Memorializing the quiet town of Gibellina that was destroyed by a 6.1 magnitude earthquake in 1968, Alberto Burri’s Grande Cretto has finally been completed after some 30 years of planning. Occupying over 86,000 square feet, the concrete piece of land art is now open to the public and coincides with the artist’s 100th birthday.
Whether used to enhance the identity of an entire community or an individual institution, street furnishings present a primary opportunity to engage the public with design. From planters and bike racks to seating and waste bins, all elements play a part in the dialogue.
Philadelphia’s landscape architecture firm andropogon is redesigning a one mile segment of publicly owned, underused riverbank along the Schuylkill between Grays Ferry Avenue and 58th Street. Industrial development and highway construction has separated residents from the western bank of the riverfront for decades. Andropogon’s design goals for Bartram’s Mile include integrating the site with existing trails and bike infrastructure, managing stormwater, connecting the riverbank to its urban surroundings, and a design that highlights Bartram’s Garden, the oldest botanic garden in the United States.
According to Moving Together Providence has the potential to be a “world model for urban design.” That is of course, if the city decides to go ahead with their ambitious proposal of tearing up the 6/10 connector which joins Routes 6 and 10 between Olneyville and the interchange with Interstate 95, replacing it with a bicycle- and bus-friendly green boulevard.
Three graduate design students at the University of Pennsylvania—Daniel Lau, Joseph Rosenberg, and Lindsay Rule—have claimed the top spot in AECOM’s sixth annual Urban SOS competition. Their project, called The THIRD Reserve, is an urban landscape concept that would, in theory, allow Singapore’s food production system to become self-sufficient. The team takes home $7,500 in prize money and has access to up to $25,000 to support the project.
Philadelphia’s Bergmann Associates reveal plans for Grays Ferry Triangle pedestrian plaza on South Street
Philadelphia’s South of South Neighborhood Association (SOSNA) Grays Ferry Avenue Triangles Committee is making moves on a new plaza at 23rd Street at South Street. This plaza follows the well-trod path of its predecessors, touting amenities like seating and trees, as well as building South Philly’s neighborhood identity and civic pride.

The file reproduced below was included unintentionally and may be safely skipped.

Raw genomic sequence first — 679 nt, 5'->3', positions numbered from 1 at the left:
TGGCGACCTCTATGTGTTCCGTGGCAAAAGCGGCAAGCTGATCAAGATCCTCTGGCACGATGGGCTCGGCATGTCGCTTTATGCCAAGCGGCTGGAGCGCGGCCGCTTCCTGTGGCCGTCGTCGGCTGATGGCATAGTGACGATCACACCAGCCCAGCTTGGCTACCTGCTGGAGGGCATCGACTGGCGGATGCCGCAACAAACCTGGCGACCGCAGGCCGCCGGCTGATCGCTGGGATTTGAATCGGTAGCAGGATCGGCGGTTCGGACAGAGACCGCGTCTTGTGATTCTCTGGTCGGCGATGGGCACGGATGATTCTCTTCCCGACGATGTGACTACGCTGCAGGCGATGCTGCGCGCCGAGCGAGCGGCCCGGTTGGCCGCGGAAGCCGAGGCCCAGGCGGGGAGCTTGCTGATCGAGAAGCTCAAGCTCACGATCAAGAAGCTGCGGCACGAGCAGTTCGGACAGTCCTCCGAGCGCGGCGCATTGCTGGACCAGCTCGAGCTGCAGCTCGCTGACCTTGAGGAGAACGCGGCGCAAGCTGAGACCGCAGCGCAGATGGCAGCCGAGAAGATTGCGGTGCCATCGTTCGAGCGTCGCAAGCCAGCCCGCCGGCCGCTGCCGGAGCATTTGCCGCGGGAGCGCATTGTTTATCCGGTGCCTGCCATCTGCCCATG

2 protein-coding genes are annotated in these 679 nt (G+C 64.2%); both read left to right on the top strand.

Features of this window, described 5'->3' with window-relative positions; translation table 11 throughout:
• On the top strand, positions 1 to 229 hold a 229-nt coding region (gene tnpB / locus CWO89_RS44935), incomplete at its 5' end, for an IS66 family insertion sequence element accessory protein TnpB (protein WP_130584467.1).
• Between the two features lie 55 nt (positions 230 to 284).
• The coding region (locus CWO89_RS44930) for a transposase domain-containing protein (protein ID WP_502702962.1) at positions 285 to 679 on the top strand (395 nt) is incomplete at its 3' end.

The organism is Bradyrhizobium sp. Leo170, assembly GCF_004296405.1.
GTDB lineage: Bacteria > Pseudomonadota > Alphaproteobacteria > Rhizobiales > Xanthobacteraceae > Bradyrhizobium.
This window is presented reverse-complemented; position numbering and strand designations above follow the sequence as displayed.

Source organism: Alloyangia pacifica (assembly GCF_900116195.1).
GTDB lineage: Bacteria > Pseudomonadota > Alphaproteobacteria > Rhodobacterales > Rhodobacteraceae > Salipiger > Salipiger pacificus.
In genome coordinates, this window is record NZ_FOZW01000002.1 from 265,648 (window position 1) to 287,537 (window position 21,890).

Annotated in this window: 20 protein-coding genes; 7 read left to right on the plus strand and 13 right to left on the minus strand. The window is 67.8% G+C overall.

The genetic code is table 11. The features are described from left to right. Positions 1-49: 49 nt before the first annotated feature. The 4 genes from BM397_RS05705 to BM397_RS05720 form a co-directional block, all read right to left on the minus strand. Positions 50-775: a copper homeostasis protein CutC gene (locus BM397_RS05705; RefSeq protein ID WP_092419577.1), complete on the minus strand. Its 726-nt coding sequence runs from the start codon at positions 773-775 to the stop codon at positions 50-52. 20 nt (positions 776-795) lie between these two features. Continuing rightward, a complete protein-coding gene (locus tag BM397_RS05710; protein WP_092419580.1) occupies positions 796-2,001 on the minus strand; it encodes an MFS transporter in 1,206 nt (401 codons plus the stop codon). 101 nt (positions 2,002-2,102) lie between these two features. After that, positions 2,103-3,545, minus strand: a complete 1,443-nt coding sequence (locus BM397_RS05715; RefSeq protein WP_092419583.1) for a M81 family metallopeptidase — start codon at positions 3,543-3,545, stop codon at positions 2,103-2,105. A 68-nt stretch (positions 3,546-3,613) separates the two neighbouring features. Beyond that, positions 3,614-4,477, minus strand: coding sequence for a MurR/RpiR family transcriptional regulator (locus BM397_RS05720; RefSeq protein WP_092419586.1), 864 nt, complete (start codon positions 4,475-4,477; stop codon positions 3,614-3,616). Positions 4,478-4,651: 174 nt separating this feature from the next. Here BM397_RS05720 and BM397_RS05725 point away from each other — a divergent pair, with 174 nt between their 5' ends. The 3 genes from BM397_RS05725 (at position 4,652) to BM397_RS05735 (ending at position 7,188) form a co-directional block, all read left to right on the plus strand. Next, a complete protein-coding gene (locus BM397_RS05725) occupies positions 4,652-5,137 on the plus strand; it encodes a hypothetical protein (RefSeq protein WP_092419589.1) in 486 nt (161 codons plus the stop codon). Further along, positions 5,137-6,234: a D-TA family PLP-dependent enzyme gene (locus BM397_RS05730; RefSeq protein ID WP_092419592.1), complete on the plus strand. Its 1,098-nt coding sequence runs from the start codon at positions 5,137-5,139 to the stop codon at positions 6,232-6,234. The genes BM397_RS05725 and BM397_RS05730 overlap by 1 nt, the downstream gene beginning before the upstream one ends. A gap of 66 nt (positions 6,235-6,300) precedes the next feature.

You won’t be able to drink from it anytime soon, but the fetid, toxic shores of the Gowanus Canal will soon be graced with a new park that filters stormwater as it enters the canal. Designed by Brooklyn’s dlandstudio in partnership with the Gowanus Canal Conservancy, the Gowanus Canal Sponge Park will be an 18,000 square foot public space on city-owned land, where Second Street meets the canal.
A wide array of architects chosen by Walmart owners for Northwest Arkansas Design Excellence Program
The Walton Family Foundation has chosen a group of 36 design firms comprising architects and landscape architects to be part of their Northwest Arkansas Design Excellence Program in a bid to boost the standard of architecture in the up and coming area of Northwest Arkansas.
New York based Studio Dror claims their proposal for a public space in Seoul acts as a 21st century platform for public self expression on an individual and community level. Their submission is part of the Sejong-daero Historic Cultural Space Design Competition which is seeking projects to occupy the former site of Seoul’s National Tax Service Building.
Take note. The Seattle waterfront plan is getting a lot of competition. Last month, we saw an opposing proposal to the James Corner Field Operations plan rejected by city council and put on the ballot for next summer. The project—Initiative 123—calls for reinforcing a portion of the Alaska Way Viaduct that runs north-south along the western edge of Seattle as well as building a new section. These two pieces would create a mile-long, High Line–style park.
With the workplace expanding into the outdoors—yes, that is now a thing—stylish shelters (often equipped with power outlets) are popping up to shield laptops and their users from the glare of the sun. Elegant bollards light the way to these new outdoor offices.